Obesity-related insulin resistance is associated with intramyocellular lipid accumulation in skeletal muscle. We hypothesized that contrary to current dogma, this linkage is related to an upstream mechanism that coordinately regulates both processes. We demonstrate that the muscle-enriched transcription factor MondoA is glucose/fructose responsive in human skeletal myotubes and directs the transcription of genes in cellular metabolic pathways involved in diversion of energy substrate from a catabolic fate into nutrient storage pathways, including fatty acid desaturation and elongation, triacylglyceride (TAG) biosynthesis, glycogen storage, and hexosamine biosynthesis. MondoA also reduces myocyte glucose uptake by suppressing insulin signaling. Mice with muscle-specific MondoA deficiency were partially protected from insulin resistance and muscle TAG accumulation in the context of diet-induced obesity. These results identify MondoA as a nutrient-regulated transcription factor that under normal physiological conditions serves a dynamic checkpoint function to prevent excess energy substrate flux into muscle catabolic pathways when myocyte nutrient balance is positive. However, in conditions of chronic caloric excess, this mechanism becomes persistently activated, leading to progressive myocyte lipid storage and insulin resistance.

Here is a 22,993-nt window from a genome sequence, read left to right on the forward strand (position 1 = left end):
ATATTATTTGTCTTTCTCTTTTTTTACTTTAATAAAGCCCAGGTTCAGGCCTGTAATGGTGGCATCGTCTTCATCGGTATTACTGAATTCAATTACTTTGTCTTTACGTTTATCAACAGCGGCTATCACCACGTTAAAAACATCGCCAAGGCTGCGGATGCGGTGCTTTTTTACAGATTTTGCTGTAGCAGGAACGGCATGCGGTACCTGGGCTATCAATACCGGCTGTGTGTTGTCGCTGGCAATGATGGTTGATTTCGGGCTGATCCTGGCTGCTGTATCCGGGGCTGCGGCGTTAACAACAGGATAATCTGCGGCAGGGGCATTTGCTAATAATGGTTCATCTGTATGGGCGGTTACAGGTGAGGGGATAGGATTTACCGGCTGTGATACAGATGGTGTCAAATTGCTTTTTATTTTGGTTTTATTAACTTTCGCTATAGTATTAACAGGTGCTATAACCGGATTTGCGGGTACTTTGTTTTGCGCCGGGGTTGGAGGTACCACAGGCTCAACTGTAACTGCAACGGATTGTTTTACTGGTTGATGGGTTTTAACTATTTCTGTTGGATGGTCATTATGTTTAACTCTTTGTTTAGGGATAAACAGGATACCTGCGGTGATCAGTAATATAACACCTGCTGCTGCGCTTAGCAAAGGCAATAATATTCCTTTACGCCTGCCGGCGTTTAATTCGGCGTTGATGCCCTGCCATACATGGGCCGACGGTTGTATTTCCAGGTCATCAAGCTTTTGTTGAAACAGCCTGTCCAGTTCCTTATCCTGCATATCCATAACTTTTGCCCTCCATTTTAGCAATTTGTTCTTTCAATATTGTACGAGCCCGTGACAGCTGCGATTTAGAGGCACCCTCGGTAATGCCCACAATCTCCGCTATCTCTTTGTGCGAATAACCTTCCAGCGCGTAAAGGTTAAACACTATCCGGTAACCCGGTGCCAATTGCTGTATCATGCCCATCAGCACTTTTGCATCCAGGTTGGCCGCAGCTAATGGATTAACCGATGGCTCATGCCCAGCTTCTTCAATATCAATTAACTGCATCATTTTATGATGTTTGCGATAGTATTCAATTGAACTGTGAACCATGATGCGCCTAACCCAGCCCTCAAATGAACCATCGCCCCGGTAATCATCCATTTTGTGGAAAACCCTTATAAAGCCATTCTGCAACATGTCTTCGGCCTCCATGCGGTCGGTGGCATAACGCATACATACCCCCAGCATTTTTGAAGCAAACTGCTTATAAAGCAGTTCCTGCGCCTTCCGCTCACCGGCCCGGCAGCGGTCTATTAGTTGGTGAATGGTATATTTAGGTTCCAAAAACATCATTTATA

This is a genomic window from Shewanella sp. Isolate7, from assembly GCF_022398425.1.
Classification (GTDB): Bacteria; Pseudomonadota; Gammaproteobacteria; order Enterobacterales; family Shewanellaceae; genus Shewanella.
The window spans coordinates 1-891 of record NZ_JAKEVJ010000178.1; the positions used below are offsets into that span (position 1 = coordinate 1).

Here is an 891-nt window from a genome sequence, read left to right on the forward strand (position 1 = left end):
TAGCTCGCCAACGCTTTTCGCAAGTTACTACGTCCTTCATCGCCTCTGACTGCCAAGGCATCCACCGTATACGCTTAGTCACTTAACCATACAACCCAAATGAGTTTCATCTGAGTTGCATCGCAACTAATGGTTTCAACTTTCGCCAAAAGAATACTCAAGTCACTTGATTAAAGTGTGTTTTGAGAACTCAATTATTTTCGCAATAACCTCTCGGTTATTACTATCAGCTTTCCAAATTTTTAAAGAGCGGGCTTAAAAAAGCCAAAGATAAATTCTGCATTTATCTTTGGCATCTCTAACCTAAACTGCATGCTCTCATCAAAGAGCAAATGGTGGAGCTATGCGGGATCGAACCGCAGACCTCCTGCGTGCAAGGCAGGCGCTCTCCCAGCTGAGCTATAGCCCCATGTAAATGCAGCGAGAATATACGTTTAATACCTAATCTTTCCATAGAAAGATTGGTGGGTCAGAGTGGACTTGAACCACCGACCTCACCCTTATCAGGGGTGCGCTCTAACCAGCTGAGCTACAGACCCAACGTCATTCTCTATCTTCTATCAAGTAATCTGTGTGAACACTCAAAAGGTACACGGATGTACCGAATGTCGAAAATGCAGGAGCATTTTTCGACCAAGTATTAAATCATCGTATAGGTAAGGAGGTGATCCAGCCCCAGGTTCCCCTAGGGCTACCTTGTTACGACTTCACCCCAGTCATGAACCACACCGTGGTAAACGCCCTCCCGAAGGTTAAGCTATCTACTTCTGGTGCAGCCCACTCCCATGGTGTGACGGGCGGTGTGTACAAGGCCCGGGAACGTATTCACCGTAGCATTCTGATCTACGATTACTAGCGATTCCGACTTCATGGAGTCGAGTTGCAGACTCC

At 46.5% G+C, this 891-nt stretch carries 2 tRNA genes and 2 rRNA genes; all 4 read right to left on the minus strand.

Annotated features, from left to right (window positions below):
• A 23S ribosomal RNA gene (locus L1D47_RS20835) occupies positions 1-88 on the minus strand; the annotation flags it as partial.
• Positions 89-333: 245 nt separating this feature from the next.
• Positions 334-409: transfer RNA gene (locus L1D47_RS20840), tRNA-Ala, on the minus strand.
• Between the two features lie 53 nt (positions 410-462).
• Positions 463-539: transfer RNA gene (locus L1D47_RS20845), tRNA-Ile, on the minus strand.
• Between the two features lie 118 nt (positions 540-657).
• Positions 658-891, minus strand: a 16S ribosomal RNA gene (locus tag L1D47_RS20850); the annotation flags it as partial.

Byungyong Ahn, Shibiao Wan, Natasha Jaiswal, Rick B. Vega, Donald E. Ayer, Paul M. Titchenell, Xianlin Han, Kyoung Jae Won, Daniel P. Kelly
Nutrient (glucose) levels regulate MondoA activity in human skeletal myotubes.